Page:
The process is the product

A common thread ties together many of my careers: none of my bosses cared if I was a nice guy. Performance was what mattered. They wanted to see cases closed, hostages saved, the size of the settlement, or the verdict read by the jury.

I worked hard to meet the goals of my superiors1 and busted my ass to find the perp, save the hostages, stop the terrorists.

My coworkers felt the same pressure. We always did our best. But as I Powered Up and started paying attention, I began to notice the benchmarks being measured were not the benchmarks that mattered.

The department wanted to see arrests made and cases closed. They sometimes asked for specific numbers, and we gave them what they wanted. If it meant classifying a homicide as manslaughter or changing a rape to an assault and battery, then that is what we did. Eventually the commissioner or the mayor would take those numbers and turn them into a political victory.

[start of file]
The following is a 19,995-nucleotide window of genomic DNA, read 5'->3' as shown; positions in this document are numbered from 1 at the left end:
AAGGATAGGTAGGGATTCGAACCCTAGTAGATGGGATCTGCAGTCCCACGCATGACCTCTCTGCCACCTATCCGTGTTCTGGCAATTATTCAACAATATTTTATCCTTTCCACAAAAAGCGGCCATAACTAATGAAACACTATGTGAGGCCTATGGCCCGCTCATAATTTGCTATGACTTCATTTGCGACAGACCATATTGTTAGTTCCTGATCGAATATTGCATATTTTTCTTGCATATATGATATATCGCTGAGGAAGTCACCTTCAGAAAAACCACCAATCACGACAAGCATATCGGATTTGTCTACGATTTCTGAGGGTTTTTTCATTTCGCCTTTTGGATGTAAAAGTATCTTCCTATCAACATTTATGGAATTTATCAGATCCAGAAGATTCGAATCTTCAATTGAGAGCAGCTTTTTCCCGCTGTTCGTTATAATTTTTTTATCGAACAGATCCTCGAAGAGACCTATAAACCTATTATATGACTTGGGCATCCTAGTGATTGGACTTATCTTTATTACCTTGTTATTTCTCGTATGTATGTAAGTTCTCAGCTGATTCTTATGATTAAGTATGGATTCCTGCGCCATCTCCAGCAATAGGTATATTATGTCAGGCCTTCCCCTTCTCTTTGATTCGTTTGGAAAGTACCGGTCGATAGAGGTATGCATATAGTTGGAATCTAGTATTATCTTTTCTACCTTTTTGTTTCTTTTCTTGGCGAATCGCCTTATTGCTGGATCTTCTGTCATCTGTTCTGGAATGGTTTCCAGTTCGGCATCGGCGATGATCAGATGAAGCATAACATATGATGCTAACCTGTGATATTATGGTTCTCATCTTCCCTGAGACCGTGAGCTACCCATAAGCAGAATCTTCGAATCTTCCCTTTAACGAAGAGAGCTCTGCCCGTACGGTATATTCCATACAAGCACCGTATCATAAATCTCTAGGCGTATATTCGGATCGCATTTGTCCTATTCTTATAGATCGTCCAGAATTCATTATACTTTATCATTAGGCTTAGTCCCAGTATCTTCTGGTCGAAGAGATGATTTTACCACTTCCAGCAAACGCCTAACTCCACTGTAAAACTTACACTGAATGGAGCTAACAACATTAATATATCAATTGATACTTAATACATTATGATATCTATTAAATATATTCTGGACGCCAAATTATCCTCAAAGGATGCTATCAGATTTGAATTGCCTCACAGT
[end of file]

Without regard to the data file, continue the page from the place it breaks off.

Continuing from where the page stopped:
Orders from the top to make up numbers.

It took years for me to understand what was happening, with a strong assist from the writings of Seneca and Marcus Aurelius on the philosophy of stoicism.

Never regard something as doing you good if it makes you betray a trust, or lose your sense of shame, or makes you show hatred, suspicion, ill will, or hypocrisy, or a desire for things best done behind closed doors.

If you can privilege your own mind, your guiding spirit and your reverence for its powers, that should keep you clear of dramatics, of wailing and gnashing of teeth. You won’t need solitude—or a cast of thousands, either. Above all, you’ll be free of fear and desire. And how long your body will contain the soul that inhabits it will cause you not a moment’s worry. If it’s time for you to go, leave willingly—as you would to accomplish anything that can be done with grace and honor. And concentrate on this, your whole life long: for your mind to be in the right state—the state a rational, civic mind should be in.